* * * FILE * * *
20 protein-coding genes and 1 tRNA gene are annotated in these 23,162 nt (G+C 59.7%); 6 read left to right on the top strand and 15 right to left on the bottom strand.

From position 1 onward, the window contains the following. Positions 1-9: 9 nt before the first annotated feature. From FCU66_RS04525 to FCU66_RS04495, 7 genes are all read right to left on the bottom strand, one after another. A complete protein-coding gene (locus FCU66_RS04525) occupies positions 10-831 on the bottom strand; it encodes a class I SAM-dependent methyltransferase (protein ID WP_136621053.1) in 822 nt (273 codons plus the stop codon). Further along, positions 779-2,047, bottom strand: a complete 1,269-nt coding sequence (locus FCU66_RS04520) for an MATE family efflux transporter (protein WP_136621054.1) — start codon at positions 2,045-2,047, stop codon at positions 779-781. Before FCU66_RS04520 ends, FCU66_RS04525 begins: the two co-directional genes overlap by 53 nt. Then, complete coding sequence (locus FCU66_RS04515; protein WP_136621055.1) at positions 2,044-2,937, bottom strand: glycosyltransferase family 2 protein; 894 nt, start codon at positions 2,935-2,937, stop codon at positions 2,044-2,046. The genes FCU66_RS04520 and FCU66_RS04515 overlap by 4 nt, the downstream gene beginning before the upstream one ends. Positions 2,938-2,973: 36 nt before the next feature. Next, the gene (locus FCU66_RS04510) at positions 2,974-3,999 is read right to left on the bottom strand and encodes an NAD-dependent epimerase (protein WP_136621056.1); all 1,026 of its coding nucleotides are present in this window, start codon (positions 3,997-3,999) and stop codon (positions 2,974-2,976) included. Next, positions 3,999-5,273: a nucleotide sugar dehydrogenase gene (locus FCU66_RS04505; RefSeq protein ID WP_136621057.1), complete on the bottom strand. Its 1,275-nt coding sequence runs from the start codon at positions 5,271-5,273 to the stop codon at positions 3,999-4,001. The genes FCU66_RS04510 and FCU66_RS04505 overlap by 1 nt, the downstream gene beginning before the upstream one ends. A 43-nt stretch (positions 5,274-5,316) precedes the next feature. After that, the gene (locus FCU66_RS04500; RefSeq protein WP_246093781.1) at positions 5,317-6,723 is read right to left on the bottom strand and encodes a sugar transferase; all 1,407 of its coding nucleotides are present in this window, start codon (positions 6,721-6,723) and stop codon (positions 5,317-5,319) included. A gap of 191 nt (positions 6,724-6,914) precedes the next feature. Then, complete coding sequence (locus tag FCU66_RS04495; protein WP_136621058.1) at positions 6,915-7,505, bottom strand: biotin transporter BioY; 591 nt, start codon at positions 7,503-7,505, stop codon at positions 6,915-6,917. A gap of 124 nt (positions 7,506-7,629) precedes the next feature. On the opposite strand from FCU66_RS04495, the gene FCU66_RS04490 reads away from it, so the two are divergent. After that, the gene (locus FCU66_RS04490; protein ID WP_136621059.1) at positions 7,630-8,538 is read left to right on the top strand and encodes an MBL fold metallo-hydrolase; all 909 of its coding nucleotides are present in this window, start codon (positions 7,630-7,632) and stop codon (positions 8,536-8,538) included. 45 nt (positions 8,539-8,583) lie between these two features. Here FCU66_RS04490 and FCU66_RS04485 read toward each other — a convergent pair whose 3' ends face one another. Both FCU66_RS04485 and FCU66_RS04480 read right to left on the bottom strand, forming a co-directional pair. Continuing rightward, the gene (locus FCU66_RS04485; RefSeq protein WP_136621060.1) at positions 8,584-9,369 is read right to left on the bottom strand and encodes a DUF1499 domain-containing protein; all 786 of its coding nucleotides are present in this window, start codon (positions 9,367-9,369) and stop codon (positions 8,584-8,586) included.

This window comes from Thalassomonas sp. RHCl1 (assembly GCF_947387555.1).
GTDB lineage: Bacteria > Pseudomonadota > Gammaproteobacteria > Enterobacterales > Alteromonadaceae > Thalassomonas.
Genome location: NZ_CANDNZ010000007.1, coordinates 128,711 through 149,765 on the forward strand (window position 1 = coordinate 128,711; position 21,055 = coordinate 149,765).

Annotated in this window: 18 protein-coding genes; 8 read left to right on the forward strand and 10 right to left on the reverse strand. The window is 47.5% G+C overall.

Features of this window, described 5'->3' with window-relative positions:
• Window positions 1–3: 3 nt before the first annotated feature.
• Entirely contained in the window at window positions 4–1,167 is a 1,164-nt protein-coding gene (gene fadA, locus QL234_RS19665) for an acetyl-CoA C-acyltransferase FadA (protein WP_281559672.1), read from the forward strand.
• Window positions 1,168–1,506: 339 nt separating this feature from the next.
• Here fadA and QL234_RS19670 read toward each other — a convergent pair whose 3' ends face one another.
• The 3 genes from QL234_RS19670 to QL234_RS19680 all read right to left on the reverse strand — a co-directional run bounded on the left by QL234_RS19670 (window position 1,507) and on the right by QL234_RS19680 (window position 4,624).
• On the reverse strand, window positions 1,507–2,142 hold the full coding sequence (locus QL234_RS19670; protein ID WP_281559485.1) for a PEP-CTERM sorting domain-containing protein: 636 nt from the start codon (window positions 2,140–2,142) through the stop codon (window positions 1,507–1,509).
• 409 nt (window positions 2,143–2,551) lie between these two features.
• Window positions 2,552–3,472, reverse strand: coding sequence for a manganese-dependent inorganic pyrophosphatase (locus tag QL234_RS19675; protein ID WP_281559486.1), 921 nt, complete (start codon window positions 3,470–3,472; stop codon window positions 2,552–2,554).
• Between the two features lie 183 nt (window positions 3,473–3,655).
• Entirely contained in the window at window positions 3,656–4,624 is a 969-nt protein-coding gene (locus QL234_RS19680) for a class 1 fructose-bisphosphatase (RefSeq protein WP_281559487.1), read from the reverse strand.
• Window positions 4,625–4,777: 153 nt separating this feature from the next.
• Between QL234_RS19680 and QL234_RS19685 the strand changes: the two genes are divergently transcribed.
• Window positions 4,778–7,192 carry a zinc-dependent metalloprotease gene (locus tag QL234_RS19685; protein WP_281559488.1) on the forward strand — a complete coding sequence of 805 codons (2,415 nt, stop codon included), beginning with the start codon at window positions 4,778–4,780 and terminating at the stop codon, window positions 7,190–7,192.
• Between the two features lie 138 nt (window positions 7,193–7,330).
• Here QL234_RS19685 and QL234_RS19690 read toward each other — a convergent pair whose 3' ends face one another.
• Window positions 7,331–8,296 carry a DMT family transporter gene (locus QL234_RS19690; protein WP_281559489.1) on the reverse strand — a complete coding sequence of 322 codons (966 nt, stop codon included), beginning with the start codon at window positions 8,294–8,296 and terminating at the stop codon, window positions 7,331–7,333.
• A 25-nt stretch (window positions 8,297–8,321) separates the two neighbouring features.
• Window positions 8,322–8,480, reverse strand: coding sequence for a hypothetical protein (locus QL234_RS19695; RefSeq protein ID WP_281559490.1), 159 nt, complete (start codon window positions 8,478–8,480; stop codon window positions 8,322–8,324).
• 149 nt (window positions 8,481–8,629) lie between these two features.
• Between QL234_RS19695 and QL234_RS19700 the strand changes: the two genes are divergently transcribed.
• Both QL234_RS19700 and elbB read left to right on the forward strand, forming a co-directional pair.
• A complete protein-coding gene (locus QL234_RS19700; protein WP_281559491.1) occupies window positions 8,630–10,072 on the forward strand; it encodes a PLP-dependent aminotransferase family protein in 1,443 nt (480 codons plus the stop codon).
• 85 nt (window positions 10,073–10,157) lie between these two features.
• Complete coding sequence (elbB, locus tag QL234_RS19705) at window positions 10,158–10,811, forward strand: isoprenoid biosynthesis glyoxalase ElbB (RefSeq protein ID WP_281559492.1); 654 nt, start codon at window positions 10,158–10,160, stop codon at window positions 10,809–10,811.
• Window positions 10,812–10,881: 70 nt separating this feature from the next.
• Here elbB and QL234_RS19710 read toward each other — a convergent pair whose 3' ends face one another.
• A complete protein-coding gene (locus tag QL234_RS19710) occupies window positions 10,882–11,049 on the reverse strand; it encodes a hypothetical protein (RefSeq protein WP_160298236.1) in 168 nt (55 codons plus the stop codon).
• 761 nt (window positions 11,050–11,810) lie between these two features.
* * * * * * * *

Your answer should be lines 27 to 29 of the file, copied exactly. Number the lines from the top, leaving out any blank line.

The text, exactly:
• Between QL234_RS19695 and QL234_RS19700 the strand changes: the two genes are divergently transcribed.
• Both QL234_RS19700 and elbB read left to right on the forward strand, forming a co-directional pair.
• A complete protein-coding gene (locus QL234_RS19700; protein WP_281559491.1) occupies window positions 8,630–10,072 on the forward strand; it encodes a PLP-dependent aminotransferase family protein in 1,443 nt (480 codons plus the stop codon).